The Islamic State of Iraq and Syria forces attacking the Iraqi government have declared their territory a new country under strict Islamic law. Their leader is becoming, in effect, the new Osama bin Laden.
In an elaborately produced video released by ISIS in May, there's a glaring omission. Among the fighters and ISIS faithful, there is not a single glimpse of their leader: Abu Bakr al-Baghdadi.
In fact, there are only two known photographs of the man, born in Iraq in 1971, who now controls the most extreme Islamist army on earth.
And that's no coincidence, says Firas Abi Ali, a Middle East analyst with IHS Country Risk.
"You don't survive for a very long time in this kind of business if everybody knows your name, and knows your face and knows where you stay," he said.
In 2005, during the U.S. occupation of Iraq, U.S. soldiers arrested al-Baghdadi.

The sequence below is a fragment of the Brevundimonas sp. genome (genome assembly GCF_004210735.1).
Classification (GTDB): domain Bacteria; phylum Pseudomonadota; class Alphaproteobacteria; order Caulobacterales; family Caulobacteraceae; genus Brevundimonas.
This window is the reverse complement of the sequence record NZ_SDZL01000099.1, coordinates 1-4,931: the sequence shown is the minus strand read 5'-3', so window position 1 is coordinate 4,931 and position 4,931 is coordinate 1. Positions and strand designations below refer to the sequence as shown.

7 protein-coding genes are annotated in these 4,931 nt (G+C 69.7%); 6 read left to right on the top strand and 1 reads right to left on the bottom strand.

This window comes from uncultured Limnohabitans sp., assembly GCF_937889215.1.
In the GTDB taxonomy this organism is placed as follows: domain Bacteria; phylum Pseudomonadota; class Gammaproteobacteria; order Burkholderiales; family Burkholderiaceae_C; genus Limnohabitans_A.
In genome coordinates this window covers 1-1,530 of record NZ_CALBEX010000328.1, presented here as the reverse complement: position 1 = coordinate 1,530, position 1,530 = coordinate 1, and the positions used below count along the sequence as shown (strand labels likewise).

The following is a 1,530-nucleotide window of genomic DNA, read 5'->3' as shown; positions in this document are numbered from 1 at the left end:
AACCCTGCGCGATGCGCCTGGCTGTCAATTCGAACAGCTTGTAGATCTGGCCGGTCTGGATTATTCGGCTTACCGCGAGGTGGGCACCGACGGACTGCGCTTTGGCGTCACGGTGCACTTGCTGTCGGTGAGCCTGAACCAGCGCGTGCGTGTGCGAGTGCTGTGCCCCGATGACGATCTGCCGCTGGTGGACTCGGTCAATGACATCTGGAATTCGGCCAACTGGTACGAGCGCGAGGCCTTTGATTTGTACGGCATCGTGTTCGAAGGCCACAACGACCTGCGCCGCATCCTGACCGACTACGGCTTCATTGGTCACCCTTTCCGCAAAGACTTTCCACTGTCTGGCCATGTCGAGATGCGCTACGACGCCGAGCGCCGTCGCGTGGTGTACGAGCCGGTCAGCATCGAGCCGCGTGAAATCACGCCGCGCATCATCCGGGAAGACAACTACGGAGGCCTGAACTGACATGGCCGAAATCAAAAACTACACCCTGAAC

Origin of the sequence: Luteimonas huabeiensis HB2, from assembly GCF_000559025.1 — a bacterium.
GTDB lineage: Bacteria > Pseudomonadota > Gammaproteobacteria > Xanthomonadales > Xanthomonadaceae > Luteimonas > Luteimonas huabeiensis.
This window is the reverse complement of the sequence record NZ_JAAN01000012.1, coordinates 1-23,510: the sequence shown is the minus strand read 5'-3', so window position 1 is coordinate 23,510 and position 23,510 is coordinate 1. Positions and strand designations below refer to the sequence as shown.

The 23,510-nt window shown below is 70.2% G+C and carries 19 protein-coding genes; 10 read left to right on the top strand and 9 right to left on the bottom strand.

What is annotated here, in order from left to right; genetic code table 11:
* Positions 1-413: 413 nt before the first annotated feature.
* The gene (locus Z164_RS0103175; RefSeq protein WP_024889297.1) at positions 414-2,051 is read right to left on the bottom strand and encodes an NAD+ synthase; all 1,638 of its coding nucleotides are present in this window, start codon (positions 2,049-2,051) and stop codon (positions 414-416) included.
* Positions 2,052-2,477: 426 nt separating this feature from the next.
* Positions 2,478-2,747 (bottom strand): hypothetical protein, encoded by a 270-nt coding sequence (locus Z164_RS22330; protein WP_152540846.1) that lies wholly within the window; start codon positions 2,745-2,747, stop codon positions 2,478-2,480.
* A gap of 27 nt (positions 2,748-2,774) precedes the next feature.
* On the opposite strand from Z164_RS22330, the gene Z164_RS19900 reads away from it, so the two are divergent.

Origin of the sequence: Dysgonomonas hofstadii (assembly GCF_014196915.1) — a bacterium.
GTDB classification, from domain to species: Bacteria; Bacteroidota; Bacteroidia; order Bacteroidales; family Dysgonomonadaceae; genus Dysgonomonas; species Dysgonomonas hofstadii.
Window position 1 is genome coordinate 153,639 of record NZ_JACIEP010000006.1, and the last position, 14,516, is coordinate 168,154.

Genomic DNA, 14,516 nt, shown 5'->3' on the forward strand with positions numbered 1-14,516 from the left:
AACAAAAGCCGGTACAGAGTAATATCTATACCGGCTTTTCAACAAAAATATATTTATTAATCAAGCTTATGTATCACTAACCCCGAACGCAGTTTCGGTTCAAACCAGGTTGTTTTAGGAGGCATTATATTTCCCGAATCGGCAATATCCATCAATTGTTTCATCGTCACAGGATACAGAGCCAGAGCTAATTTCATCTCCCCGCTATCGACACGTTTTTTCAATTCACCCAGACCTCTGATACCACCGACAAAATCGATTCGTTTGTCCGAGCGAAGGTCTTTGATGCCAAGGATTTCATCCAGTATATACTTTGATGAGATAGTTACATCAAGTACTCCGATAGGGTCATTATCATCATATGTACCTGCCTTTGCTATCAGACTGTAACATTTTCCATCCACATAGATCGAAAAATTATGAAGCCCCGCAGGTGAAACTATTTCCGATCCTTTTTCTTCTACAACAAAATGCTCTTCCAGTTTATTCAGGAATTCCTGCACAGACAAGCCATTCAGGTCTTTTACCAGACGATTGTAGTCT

But when the American military closed its Camp Bucca prison, al-Baghdadi was handed over to Iraqi security forces, who let him go.
In the five following years, he built a fighting force that joined Syria's civil war and took over hundreds of square miles.
In Syria, al-Baghdadi honed his skills as a commander with violence so extreme that even al Qaeda's leader Ayman al-Zawahiri cut all ties to ISIS.
That was fine with al-Baghdadi, whose organization says he's the new global leader of extremist jihad and even cataloged its accomplishments in, believe it or not, an annual report.
That listed, among other things, 1,083 assassinations and 537 bombs in parked cars
"You can see a tendency to gloat and to try to appeal to recruits by showing them the kind of power that they would have if they joined ISIS," said Abi Ali.
And it's working. Thousands of young men from across the Muslim world have offered their allegiance to a leader whose face they will probably never see.